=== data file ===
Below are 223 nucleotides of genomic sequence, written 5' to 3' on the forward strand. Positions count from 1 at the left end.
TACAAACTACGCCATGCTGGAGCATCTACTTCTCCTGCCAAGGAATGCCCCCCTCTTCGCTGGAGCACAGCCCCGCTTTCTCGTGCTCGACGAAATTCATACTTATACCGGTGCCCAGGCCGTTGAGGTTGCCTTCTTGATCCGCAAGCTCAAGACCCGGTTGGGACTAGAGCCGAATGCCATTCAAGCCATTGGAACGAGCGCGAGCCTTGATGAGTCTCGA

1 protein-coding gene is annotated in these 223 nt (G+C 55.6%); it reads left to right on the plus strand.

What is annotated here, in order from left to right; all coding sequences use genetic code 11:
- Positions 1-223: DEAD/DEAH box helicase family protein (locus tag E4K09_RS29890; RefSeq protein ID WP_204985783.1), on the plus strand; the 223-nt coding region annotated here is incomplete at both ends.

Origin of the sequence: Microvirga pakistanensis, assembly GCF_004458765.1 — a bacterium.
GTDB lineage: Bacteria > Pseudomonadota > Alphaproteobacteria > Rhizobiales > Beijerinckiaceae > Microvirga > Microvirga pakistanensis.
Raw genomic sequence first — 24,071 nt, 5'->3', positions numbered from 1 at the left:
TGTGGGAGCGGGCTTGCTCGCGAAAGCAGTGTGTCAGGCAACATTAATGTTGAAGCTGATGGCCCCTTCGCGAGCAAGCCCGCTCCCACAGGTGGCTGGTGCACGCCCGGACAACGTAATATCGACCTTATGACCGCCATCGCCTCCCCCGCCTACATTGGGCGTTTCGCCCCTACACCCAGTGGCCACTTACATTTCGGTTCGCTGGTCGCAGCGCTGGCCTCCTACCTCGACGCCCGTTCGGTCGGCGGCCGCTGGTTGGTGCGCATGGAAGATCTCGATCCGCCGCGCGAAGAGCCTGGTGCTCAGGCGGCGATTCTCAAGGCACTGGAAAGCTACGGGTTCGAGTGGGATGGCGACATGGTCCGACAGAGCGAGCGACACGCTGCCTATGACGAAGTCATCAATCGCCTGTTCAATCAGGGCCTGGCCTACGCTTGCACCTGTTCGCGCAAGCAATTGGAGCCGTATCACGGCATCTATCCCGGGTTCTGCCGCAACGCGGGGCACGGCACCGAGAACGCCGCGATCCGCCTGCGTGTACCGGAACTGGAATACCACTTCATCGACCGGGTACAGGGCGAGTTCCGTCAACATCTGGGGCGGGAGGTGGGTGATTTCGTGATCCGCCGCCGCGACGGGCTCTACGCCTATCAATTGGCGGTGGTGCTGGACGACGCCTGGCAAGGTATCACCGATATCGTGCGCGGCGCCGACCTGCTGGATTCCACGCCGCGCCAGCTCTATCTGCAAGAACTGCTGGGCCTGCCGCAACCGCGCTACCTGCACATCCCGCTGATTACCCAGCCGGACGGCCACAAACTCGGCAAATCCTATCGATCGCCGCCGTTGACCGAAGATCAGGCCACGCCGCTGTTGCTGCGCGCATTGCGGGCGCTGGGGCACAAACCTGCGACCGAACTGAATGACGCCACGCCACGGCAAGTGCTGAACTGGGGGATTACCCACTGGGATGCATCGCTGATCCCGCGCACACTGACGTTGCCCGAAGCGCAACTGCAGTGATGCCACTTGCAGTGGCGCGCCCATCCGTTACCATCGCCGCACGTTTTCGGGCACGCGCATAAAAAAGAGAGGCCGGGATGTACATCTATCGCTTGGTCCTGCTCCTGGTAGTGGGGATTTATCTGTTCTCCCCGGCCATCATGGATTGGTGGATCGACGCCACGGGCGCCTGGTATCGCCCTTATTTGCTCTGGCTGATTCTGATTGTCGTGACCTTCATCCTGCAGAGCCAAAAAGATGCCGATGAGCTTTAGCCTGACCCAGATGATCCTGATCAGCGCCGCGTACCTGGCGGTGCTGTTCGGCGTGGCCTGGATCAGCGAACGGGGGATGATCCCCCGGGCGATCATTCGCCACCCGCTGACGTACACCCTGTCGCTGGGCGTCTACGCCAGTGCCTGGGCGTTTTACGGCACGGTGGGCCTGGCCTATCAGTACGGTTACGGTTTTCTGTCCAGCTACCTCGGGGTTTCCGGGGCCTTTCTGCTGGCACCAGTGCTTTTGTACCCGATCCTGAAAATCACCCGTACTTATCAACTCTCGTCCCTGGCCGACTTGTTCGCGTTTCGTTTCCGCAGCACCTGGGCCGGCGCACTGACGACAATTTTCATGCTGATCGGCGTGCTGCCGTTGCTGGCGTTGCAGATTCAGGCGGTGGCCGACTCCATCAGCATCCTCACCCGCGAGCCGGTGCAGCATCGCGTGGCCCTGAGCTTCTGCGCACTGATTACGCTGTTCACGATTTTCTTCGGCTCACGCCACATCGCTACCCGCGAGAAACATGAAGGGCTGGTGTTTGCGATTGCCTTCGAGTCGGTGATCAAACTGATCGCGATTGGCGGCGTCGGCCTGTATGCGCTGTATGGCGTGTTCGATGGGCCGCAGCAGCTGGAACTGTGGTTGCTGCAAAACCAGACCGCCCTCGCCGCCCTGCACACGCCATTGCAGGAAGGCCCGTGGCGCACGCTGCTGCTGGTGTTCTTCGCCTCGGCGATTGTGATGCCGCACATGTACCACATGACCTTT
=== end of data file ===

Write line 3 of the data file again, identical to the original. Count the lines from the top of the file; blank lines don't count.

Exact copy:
1 protein-coding gene is annotated in these 223 nt (G+C 55.6%); it reads left to right on the plus strand.